Exotic:

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The Queen of all leather handbags, exotic skins are super luxe and of the highest grade among all leathers. Made from the hides of animals such as alligators, pythons and ostriches, if you own one of these exclusive bags (cue the extremely pricey Hermès Crocodile Birkin bags), you can be sure you’d want to pay close attention to their maintenance.

 

Do

Use a leather conditioner regularly: Some exotic skins, such as python and ostrich, tend to lose their moisture much faster than other bags, so remember to condition them regularly. Doing so once every two months, or once a month if you carry them around frequently, would be a good bet. Do ensure that the leather conditioner is suitable for the skin of your bags, like this Chamberlain’s Leather Care Liniment No. 1, which is known to be gentle and friendly to exotic skins. Tip: For bags within the reptilian family (like snakes or crocodiles), make sure you clean them in the direction of their scales to prevent flaking.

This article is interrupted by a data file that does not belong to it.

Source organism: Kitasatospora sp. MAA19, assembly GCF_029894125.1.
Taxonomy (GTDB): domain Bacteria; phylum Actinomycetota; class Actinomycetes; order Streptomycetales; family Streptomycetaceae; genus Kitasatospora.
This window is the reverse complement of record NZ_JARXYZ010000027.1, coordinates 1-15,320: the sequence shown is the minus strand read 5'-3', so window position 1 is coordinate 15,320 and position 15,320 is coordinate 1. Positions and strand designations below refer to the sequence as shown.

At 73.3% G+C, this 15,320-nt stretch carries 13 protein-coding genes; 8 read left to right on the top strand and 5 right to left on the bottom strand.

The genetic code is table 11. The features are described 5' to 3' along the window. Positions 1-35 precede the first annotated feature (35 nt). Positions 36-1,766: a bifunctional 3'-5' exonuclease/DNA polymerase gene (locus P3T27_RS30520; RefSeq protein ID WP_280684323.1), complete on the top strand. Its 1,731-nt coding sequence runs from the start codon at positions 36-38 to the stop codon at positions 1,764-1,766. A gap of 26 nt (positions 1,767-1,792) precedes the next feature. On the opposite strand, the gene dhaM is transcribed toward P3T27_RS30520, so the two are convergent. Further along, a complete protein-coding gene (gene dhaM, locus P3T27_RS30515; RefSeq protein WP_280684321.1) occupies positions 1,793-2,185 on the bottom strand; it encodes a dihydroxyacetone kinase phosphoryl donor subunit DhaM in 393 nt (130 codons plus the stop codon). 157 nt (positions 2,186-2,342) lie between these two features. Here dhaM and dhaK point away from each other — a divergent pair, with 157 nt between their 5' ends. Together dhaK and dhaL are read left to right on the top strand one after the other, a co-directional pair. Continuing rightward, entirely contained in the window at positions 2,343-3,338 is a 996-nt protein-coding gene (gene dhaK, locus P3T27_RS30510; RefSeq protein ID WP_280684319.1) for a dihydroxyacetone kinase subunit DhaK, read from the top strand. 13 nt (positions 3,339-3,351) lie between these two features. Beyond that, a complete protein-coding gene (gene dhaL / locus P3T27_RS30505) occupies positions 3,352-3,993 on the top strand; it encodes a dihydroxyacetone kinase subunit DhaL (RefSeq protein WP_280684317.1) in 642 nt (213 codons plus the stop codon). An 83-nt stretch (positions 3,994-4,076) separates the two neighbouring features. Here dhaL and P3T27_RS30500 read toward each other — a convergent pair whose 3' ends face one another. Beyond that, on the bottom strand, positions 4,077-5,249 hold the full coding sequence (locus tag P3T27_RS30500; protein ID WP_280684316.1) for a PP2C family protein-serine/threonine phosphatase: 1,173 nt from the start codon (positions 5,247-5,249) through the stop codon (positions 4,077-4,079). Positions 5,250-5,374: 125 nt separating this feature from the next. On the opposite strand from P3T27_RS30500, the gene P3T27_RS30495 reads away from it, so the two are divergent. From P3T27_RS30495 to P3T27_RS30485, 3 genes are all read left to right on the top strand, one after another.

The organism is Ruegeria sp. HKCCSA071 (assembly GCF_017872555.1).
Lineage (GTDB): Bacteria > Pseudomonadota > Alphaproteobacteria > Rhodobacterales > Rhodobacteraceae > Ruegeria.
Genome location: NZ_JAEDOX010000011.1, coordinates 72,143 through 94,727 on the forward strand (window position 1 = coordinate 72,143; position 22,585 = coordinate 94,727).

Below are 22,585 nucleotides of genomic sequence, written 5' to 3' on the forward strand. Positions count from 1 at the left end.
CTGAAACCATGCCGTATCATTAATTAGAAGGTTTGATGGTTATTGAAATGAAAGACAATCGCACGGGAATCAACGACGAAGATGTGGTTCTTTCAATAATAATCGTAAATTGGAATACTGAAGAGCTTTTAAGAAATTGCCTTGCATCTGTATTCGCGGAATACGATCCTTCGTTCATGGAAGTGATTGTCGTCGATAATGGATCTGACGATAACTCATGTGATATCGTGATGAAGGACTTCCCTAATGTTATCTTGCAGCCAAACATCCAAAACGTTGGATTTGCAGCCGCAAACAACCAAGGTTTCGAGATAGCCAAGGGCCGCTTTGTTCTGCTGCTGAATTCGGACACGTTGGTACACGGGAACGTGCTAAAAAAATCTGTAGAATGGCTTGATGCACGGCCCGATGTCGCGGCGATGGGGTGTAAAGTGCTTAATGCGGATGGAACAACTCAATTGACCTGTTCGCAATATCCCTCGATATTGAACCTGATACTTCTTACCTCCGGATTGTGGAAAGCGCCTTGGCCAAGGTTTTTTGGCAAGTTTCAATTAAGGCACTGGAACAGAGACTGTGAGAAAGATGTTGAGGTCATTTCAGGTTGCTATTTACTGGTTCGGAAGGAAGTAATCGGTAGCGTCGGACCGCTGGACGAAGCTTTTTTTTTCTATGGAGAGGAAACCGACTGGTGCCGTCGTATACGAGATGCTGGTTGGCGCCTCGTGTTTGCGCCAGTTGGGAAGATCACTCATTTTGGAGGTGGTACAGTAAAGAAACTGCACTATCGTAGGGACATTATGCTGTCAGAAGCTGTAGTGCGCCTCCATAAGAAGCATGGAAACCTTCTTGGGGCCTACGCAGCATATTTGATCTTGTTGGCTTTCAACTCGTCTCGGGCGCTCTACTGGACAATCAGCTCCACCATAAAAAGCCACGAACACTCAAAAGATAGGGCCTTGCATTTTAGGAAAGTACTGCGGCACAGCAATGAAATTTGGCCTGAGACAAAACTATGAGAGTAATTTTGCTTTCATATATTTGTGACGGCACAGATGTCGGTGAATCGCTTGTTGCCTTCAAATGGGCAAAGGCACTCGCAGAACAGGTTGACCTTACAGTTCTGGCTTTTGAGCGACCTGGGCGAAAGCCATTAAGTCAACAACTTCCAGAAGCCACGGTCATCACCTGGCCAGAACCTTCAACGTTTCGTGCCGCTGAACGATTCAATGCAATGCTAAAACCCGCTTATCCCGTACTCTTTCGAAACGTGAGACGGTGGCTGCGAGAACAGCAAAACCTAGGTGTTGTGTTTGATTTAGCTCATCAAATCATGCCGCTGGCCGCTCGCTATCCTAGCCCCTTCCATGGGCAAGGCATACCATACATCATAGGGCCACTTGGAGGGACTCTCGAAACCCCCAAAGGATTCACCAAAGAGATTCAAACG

Store them carefully: In this case, simply keeping them in dustbags inside your wardrobe just won’t cut it. These babies require extra special treatment, especially in our humid weather. Store them in a temperature controlled environment, or seal in an airtight container to prevent any contaminants or moisture from contacting the leather.

 

Don’t

Get them wet: It goes without saying that these bags can’t touch liquid at all costs. Exotic skinned leather bags are fragile in nature so if you do spill your drink on them, dab on the affected area with a soft white cotton towel. Don’t rub the spot, and never use soap and water to clean it. Air dry it instead of using a hairdryer, which will cause more damage.